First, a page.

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Research on the Education and Learning of Adults aims at providing an in-depth insight on the diversity of current research on adult education in diverse teaching/learning contexts in both geographical and cultural terms in Europe. Research on adult education has been characterised by different intellectual traditions, theoretical and methodological approaches and which are still alive today in Europe from the north to the south and from the west to the east. This book series is edited by the European Society for Research on the Education of Adults (ESREA). The content of the series reflects the wide range of research activities undertaken by ESREA’s members and networks such as: access, learning careers and identities; active citizenship; the professional development of adult educators; working life; the history of adult education; gender; local development and adult learning; ethnicity; older learners; adult education policies and biographical research. This book series will appeal to an international audience as it engages with current and relevant empirical research, a range of theoretical perspectives and knowledge thus stimulating debate, discussion and knowledge dissemination in the field in a democratic and heterogeneous way.
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Beyond Citizenship focuses on the role of literacy in building a modern nation-state by examining the government provision of adult literacy training in early twentieth-century China. Based on untapped archives and diaries, Di Luo uncovers people’s strategic use of literacy and illiteracy in social interactions and explores the impact of daily experiences on the expansion of state power. Highlighting interpersonal and intergroup relations, Beyond Citizenship suggests a new methodology of studying literacy which foregrounds the agentive role of historical actors and so moves away from a more traditional approach that treats literacy itself as the key factor enabling social change.
Series Editor:
Advances in Creativity and Gifted Education is the first internationally established book series that focuses exclusively on the constructs of creativity and giftedness as pertaining to the psychology, philosophy, pedagogy and ecology of talent development across the milieus of family, school, institutions and society. Advances in Creativity and Gifted Education strives to synthesize both domain specific and domain general efforts at developing creativity, giftedness and talent. The books in the series are international in scope and include the efforts of researchers, clinicians and practitioners across the globe.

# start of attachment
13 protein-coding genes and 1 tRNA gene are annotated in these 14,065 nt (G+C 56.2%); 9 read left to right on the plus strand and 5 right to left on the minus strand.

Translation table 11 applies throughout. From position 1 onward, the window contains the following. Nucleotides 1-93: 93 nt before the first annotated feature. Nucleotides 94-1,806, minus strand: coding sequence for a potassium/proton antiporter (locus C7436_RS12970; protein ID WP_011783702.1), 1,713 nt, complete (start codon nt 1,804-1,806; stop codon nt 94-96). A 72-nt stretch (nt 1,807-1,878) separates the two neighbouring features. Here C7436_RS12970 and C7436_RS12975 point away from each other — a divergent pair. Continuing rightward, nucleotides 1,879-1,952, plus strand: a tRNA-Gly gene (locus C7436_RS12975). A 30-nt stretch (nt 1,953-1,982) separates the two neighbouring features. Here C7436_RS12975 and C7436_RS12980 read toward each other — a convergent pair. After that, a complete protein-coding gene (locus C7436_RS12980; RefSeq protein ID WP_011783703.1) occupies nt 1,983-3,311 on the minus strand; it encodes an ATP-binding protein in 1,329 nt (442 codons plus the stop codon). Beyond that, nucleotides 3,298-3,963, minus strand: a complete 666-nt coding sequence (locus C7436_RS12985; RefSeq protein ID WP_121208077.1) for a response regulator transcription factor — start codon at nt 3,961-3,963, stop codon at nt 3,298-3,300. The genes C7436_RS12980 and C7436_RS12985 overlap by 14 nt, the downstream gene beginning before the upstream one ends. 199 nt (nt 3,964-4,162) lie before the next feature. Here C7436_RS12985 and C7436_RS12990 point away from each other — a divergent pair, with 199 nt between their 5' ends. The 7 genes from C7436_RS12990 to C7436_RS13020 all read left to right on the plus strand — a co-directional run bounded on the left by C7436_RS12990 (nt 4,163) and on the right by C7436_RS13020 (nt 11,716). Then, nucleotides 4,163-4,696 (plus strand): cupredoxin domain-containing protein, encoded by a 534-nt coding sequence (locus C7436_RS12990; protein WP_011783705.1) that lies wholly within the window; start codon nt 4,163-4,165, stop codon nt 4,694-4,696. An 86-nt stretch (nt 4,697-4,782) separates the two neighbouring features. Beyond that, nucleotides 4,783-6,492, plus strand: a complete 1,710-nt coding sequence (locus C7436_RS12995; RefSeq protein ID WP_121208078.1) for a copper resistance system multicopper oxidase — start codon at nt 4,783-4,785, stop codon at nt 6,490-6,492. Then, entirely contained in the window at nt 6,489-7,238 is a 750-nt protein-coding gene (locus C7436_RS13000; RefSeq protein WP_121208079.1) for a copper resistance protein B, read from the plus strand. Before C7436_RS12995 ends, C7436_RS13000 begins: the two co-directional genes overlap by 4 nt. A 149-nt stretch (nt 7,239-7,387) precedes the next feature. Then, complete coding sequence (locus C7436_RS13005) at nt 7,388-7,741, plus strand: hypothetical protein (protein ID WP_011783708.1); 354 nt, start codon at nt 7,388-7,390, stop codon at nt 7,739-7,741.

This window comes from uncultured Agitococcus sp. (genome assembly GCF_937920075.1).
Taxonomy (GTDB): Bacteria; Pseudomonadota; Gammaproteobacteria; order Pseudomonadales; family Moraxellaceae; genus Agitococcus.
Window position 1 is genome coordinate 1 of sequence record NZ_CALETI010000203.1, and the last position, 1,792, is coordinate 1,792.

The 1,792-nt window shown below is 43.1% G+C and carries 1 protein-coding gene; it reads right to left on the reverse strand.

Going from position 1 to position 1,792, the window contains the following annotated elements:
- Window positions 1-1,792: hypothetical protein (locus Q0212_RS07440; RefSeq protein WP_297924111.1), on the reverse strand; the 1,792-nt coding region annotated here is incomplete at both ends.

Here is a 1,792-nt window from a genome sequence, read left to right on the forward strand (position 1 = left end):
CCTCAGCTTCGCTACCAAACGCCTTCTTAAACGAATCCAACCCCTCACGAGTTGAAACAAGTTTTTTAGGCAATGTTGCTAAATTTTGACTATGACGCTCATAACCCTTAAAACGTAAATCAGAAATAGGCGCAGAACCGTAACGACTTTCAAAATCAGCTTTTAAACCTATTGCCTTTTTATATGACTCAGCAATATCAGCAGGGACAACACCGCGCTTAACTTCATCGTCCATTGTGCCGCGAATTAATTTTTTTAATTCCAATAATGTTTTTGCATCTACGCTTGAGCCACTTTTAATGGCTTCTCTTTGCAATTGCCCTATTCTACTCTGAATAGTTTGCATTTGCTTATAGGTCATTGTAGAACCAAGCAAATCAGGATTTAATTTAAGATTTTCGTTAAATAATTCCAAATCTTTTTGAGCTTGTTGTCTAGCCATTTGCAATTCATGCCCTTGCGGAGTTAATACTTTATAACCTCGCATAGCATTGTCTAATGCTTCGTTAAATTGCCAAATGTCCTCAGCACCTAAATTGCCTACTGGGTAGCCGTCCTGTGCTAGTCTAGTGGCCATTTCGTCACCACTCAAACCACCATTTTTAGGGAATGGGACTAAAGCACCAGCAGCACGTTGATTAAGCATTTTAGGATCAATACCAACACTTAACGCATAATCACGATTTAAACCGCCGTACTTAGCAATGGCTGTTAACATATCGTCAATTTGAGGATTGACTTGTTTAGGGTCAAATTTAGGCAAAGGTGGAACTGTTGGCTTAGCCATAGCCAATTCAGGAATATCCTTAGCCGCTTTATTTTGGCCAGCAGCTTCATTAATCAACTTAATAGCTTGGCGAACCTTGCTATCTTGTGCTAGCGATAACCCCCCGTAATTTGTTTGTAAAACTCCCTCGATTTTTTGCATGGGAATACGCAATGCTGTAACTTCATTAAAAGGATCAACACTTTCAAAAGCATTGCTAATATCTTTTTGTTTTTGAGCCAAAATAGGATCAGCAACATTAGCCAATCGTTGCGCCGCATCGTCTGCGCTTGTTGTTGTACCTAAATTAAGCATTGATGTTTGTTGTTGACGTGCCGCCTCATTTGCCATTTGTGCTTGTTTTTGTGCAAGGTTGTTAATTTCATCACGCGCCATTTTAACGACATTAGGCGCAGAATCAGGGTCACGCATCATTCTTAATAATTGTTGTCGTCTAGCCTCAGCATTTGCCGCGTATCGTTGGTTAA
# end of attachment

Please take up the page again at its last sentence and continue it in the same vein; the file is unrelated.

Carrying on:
Over the years, translation has increasingly become a necessary tool to function in contemporary society. Based on years of research and teaching activity within the field, this book offers a useful and effective paradigm for the translation of different types of texts, guiding readers towards the realisation of effective translation projects. The several contrastive analyses presented and the suggestions offered throughout will help readers appreciate the implications and consequences of every translation choice, encouraging them to develop reading and translating skills applicable to the variety of texts they face in everyday life, from novels to comic books, films, and television series.
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We live at a time when the competitive, capitalist model of action has eclipsed all other contemporary social and economic models and threatens the greater cooperative good of society. Neoliberalism is an attempt to reimagine governance in an age of mass democratic policies by its intention to inoculate capitalism against the threat of democracy.

Education for Action: A Curriculum for Social Activists sees social action as a vital vehicle in challenging this intense individualistic, managerial and competitive ethos. Such action is a collective, transformative response to capitalism which combines local activism, community development and the advocacy of social, political and economic rights to help committed citizens initiate, stimulate and support social change at both local and global levels.

The book explains the methods, instruments, theories and practices that help educators encourage activists to build power amongst concerned individuals using a curriculum that emphasises the importance of critical theory and which is accessible to everybody and rooted in their community. The author also stresses the vital role of education in helping activists resist the ideologies, actions and slogans imposed on society by authoritarian powerholders while simultaneously regenerating grass-roots politics and its belief in the viability of collective solidarity and social activism.
Volume Editors: and
This book examines themes from adult students in higher education: dispositional characteristics, situational barriers to academic success, and how institutional policy and procedures create obstacles for these non-traditional learners. While much has been written in the peer-reviewed literature about adult students, a commonly missing perspective is that of the students. In this book, adult learners write about their own conditions and contexts, bringing to light the gaps in institutional support for this growing community.